MONGOLIAN BEEF

September 27, 2019
The next time you’re desire Mongolian beef therein savory-sweet and shiny sauce, skip the trip to the edifice and build this in style dish within the comfort of your own kitchen—this version is super simple, and healthier, too!

MONGOLIAN BEEF

This explicit dish has everything we tend to love concerning Chinese-American cuisine; and once done excellent, it’s absolutely sweet and savory, slightly spicy and loaded with heaps delicious aromatics like ginger, garlic, inexperienced onions and even some dried red chilis, all combined to bring a pleasant pop of deep, fragrant  flavor.

For my Mongolian beef formula, I found that victimization beefsteak is so the most effective option; as a result of it’s tender and sears up quickly in an exceedingly hot iron cooking pan, subsequent smartest thing once one doesn’t have a cooking pan.

MONGOLIAN BEEF

INGREDIENTS :

  • 5 dried red chilis
  • 2 tablespoons soy sauce
  • 1 tablespoon brown sugar
  • 1 1/2 tablespoons water
  • 1 1/2 pounds flank steak, sliced very thinly against the grain on the bias into about 1 ½” strips
  • Salt
  • Black pepper
  • 1/4 cup (heaping) cornstarch
  •  1/4 cup plus 2 tablespoons hoisin sauce
  • Vegetable oil (I like avocado or peanut), about 6 tablespoons total
  • 2 teaspoons grated ginger
  • 2 teaspoons garlic, pressed through garlic press (about 4 large cloves)
  • 4 green onions, sliced on the bias into 1” long pieces
  • Rice, to serve on the side, if desired

INSTRUCTIONS :
  1. To prepare your sauce, whisk together the hoisin sauce, the soy sauce, the brown sugar and the water; set aside.
  2. Toss the sliced flank steak with a couple of pinches of salt and black pepper, plus the the cornstarch; set aside while you heat your pan.
  3. Place a wok, cast-iron skillet or other heavy-bottom pan over high heat, and drizzle in about 4 tablespoon of the oil; once smoking hot, add in some of the flank steak (working in batches) in an even layer and sear, undisturbed, on that first side for a couple of minutes; flip and sear on the other side, until the steak has a brown crust; remove and hold on a large plate, and repeat with the rest of the steak.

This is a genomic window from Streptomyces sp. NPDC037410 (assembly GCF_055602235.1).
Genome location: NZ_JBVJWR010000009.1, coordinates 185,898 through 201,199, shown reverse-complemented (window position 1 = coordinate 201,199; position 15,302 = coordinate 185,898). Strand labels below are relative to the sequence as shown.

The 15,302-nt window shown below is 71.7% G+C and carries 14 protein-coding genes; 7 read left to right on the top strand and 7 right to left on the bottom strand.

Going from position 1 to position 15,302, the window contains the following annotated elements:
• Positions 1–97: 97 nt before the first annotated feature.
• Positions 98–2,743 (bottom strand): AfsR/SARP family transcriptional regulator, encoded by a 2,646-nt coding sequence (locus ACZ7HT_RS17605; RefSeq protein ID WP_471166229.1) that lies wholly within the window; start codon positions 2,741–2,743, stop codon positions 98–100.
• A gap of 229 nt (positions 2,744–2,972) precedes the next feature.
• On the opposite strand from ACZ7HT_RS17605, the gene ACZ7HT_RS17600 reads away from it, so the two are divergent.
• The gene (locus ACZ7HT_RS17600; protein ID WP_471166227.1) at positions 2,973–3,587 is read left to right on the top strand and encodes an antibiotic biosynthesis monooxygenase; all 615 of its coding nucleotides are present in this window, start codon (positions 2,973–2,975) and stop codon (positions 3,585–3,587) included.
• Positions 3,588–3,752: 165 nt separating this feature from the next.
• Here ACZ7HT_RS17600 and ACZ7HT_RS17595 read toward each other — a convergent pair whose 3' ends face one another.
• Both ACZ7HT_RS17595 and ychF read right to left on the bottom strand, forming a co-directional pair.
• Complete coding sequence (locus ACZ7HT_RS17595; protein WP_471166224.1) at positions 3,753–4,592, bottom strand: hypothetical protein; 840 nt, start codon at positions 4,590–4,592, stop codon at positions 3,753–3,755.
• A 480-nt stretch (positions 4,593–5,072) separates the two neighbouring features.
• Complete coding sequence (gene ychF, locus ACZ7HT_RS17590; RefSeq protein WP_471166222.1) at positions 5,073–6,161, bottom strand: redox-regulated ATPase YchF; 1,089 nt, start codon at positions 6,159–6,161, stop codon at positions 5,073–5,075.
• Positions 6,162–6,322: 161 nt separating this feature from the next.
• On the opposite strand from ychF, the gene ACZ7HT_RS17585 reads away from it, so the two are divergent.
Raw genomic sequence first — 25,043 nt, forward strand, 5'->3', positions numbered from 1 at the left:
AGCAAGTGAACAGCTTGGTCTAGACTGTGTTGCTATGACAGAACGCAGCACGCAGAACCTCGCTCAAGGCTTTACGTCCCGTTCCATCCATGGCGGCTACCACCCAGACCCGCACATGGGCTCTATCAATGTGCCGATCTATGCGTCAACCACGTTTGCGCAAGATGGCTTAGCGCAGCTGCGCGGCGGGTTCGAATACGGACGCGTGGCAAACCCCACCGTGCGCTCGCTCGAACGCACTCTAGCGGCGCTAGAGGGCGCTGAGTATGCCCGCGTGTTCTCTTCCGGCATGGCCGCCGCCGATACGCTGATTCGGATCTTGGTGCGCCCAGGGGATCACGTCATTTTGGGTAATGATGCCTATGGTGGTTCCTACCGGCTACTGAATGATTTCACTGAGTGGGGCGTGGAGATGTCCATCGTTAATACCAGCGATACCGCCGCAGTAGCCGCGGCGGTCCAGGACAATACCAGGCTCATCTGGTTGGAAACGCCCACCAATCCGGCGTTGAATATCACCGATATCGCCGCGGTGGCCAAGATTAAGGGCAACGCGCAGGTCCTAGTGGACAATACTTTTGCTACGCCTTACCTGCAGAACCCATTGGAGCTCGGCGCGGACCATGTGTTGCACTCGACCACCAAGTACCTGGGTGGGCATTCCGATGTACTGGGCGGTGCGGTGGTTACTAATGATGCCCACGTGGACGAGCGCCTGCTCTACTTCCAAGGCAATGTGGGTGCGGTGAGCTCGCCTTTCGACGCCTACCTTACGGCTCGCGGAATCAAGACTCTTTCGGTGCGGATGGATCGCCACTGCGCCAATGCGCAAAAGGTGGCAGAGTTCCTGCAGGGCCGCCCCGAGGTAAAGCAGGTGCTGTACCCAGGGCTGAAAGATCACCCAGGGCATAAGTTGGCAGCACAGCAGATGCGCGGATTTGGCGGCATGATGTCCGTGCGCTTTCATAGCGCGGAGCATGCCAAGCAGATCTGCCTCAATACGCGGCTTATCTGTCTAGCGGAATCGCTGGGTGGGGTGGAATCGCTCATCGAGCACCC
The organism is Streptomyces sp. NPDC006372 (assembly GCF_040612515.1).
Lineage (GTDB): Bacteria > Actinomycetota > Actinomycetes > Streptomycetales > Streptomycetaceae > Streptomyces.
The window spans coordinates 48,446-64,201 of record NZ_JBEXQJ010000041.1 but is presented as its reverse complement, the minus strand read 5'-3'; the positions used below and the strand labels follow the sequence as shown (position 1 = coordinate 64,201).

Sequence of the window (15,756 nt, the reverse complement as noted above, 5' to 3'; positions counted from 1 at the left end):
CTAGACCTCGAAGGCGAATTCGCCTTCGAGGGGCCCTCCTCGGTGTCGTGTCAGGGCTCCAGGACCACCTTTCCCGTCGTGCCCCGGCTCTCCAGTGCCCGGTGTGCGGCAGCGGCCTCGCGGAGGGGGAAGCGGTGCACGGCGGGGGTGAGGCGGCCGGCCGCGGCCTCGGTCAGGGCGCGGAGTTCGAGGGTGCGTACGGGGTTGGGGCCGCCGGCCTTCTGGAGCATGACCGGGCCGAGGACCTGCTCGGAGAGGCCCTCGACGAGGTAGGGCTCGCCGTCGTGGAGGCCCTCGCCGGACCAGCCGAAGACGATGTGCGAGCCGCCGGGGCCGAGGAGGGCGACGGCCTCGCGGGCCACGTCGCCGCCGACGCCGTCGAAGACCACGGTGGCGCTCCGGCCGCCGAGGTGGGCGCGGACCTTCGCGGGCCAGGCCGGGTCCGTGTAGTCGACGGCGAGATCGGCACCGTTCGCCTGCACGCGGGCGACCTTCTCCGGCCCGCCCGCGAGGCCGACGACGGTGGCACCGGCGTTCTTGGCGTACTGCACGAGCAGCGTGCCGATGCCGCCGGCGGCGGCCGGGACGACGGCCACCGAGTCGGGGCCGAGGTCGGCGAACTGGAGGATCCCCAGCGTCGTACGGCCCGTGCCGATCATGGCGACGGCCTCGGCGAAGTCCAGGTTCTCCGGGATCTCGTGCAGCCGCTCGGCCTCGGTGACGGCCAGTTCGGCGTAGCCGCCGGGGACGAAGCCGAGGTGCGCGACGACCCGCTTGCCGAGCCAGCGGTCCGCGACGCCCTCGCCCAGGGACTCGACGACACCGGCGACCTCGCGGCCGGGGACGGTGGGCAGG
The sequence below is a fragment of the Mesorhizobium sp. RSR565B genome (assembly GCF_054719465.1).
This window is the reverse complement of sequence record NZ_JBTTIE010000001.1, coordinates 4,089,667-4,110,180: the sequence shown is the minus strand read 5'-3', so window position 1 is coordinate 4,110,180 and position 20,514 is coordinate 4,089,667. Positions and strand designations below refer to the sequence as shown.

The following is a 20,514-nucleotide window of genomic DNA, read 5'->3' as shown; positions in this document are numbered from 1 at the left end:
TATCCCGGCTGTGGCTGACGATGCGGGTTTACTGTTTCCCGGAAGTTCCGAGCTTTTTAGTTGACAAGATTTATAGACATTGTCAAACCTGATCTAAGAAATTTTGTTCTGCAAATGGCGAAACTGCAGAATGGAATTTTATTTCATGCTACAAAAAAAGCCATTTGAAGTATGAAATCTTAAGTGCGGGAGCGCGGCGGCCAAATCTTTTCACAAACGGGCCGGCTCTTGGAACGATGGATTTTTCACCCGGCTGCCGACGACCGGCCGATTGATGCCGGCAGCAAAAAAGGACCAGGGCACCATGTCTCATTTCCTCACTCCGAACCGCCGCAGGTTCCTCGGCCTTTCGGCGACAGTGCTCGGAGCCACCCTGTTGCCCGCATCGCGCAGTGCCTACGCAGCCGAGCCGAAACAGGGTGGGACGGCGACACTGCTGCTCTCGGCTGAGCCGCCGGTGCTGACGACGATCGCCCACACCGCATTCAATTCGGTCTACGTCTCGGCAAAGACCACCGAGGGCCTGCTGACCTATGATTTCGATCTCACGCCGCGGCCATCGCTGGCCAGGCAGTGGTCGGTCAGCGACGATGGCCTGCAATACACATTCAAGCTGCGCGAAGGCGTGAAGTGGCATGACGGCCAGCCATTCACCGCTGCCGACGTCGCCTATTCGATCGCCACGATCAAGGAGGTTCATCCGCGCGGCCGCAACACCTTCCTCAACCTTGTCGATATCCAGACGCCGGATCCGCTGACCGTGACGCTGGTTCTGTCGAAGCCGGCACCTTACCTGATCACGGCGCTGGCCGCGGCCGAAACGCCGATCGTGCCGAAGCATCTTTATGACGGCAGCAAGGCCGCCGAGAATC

4. Reduce the heat under the pan to medium-low now (as it will be very hot), and add about 2 tablespoons more of the oil; then, add in the dried red chilis and stir to fry those up for about 30 seconds; then, add in the ginger and the garlic, and stir together for about 30 seconds until aromatic.
  5. Add in the beef and stir to coat it in the mixture for about 30 seconds, then add in sliced green onions, and the sauce, and toss everything together to coat and become hot for about 30 seconds more.
  6. Serve family style over a bed of white rice, or spoon onto a platter and serve separately with rice or noodles.

The next time you’re desire Mongolian beef therein savory-sweet and shiny sauce, skip the trip to the edifice and build this in style dish within the comfort of your own kitchen—this version is super simple, and healthier, too!

MONGOLIAN BEEF

This explicit dish has everything we tend to love concerning Chinese-American cuisine; and once done excellent, it’s absolutely sweet and savory, slightly spicy and loaded with heaps delicious aromatics like ginger, garlic, inexperienced onions and even some dried red chilis, all combined to bring a pleasant pop of deep, fragrant  flavor.

For my Mongolian beef formula, I found that victimization beefsteak is so the most effective option; as a result of it’s tender and sears up quickly in an exceedingly hot iron cooking pan, subsequent smartest thing once one doesn’t have a cooking pan.

MONGOLIAN BEEF

INGREDIENTS :

  • 5 dried red chilis
  • 2 tablespoons soy sauce
  • 1 tablespoon brown sugar
  • 1 1/2 tablespoons water
  • 1 1/2 pounds flank steak, sliced very thinly against the grain on the bias into about 1 ½” strips
  • Salt
  • Black pepper
  • 1/4 cup (heaping) cornstarch
  •  1/4 cup plus 2 tablespoons hoisin sauce
  • Vegetable oil (I like avocado or peanut), about 6 tablespoons total
  • 2 teaspoons grated ginger
  • 2 teaspoons garlic, pressed through garlic press (about 4 large cloves)
  • 4 green onions, sliced on the bias into 1” long pieces